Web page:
Good morning. Today's Smart Brevity count: 1,461 words ... 5 minutes.
Most business reporters didn't see the Great Recession of '08 coming. Political media knew Hillary Clinton would win.
There are legitimate reasons to expect a recession, including economic slowdowns elsewhere, that pesky yield curve and the law of gravity. But there are just as many reasons to let the good times roll a while longer:
There are legitimate reasons to believe Trump will be re-elected, including his base's unshakable devotion. But, in the pre-Trump era, any incumbent with his current math would be treated like a dead man walking:
The bottom line: Reporters, like generals, tend to fight the last war.
Hong Kong leader Carrie Lam will announce the withdrawal of an extradition bill that triggered months of unrest and threw the Chinese-controlled city into its worst crisis in decades, Reuters reports.
South China Morning Post, the main English-language paper in Hong Kong: "[T]he government is finally acceding to one of the five demands of the protesters, who have taken to the streets over the past 13 weeks to voice not just their opposition to the legislation, but the overall governance of the city."
Airports were flooded and roads impassable after the most powerful storm to hit the Bahamas in recorded history, AP reports:
WashPost: "[Th]e first aerial images of the island of Great Abaco ... showed a pulverized landscape that is little more than a debris field."
At left, volunteers walk through Dorian's wind and rain on a flooded road as they work to rescue families in Freeport, Grand Bahama.
Aid info: How you can help survivors.
Yesterday's announcement on guns by Walmart CEO Doug McMillon — no more sales of ammo used in military-style assault rifles — "could prove to be a watershed," the N.Y. Times' Andrew Ross Sorkin writes in his "Dealbook" column:
"Until now, many top executives in corporate America ... refused to acknowledge the roles they could play in curbing the epidemic of gun violence."
Illustration: Sarah Grillo/Axios
College towns are emerging as economic powerhouses, thanks to their outsized share of the young, highly educated workers who are in such high demand, writes Kim Hart, author of the new weekly newsletter, Axios Cities.
College-centric towns are positioned for 11% employment growth over the next decade by leveraging well-educated worker pools in STEM, health care and creative jobs, according to a recent study by McKinsey Global Institute.
Across the country, parents are demanding proof technology works in schools — and insisting on limits, The Wall Street Journal reports (subscription):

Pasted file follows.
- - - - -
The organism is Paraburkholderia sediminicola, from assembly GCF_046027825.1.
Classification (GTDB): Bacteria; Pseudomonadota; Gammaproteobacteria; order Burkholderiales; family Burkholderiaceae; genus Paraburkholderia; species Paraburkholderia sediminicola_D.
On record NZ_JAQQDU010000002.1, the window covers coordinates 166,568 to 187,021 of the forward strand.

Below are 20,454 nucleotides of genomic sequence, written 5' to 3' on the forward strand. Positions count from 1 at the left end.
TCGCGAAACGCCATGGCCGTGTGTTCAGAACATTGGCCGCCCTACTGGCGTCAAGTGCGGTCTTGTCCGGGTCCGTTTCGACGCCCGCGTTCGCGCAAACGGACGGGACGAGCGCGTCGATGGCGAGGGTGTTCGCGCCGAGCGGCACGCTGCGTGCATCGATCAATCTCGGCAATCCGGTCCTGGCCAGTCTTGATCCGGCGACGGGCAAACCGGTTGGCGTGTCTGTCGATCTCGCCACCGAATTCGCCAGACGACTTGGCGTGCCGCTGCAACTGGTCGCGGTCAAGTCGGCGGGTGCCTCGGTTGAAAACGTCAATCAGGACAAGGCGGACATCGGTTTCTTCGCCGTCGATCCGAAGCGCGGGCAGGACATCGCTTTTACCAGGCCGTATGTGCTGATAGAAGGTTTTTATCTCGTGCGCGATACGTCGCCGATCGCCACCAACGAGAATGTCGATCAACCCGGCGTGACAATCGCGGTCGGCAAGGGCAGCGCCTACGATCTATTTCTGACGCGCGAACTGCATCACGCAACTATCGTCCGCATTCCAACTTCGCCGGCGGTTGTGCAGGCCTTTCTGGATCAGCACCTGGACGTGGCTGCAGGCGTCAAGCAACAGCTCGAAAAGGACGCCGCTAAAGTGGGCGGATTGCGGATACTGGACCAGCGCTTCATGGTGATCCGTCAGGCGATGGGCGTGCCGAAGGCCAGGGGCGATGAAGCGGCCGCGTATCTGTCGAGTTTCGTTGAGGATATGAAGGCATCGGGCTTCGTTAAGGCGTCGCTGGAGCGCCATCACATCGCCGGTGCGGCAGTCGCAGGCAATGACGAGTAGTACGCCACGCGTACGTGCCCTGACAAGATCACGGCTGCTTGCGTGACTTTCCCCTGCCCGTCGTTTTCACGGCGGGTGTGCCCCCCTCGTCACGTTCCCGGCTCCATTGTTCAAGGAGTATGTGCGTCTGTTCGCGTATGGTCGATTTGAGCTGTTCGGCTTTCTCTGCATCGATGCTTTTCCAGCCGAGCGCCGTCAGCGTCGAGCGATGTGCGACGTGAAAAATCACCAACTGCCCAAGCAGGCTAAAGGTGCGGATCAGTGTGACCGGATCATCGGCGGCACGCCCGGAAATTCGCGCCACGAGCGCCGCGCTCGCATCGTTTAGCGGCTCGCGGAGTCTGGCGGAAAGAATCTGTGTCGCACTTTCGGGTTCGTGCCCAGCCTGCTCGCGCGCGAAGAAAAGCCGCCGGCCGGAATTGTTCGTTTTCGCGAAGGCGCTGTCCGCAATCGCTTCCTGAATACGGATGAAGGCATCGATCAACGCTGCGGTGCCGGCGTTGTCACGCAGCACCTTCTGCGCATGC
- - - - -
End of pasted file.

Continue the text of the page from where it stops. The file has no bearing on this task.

Why it matters: "The school devices are undermining parents’ struggle to limit screen time."
Despite polling in the top six of the Democratic primary and getting lavish online attention, Andrew Yang is being treated by the media like a bottom-tier candidate, Axios' Neal Rothschild and Sara Fischer write.
Yang supporters (the #YangGang) complained last week of a #YangMediaBlackout when he was left off on-screen polling graphics.
Between the lines: Pete Buttigieg and Tulsi Gabbard have also under-indexed in media coverage, relative to their polling positions.
Flashback: This isn't the first time the media has struggled with covering an unconventional candidate. HuffPost famously included news of Donald Trump's candidacy in "entertainment."
The Hollywood Reporter gives Axios AM readers a sneak peek at an interview with Scarlett Johansson that's posting soon:
Johansson has resisted pressure from her politically minded friends to take a wait-and-see attitude to the Democratic primary. "Other Democrats have said to me, 'Oh, it’s really early to back someone,'" Johansson says. "That kind of worries me because it doesn’t feel that early to me. I’m like, 'Really?' It’s disconcerting that there's not a clear candidate at this time."
Johansson says she is supporting Elizabeth Warren. "She feels like someone who is thoughtful and progressive but realistic," Johansson says. "It's not like her campaign is making these crazy, outlandish promises that seem impossible to reach. There’s a strategy there."
She says she'll be involved in the presidential election, whoever faces Donald Trump. ... "If I can help with voter engagement, whether it's doing some sort of PSA campaign or actively trying to involve people in the process of registering and voting. I really believe if people actually did vote, our government would look the way it’s supposed to, but people just don't vote. It baffles me."
Ben & Jerry's has a new flavor highlighting "structural racism and a broken criminal justice system," AP reports: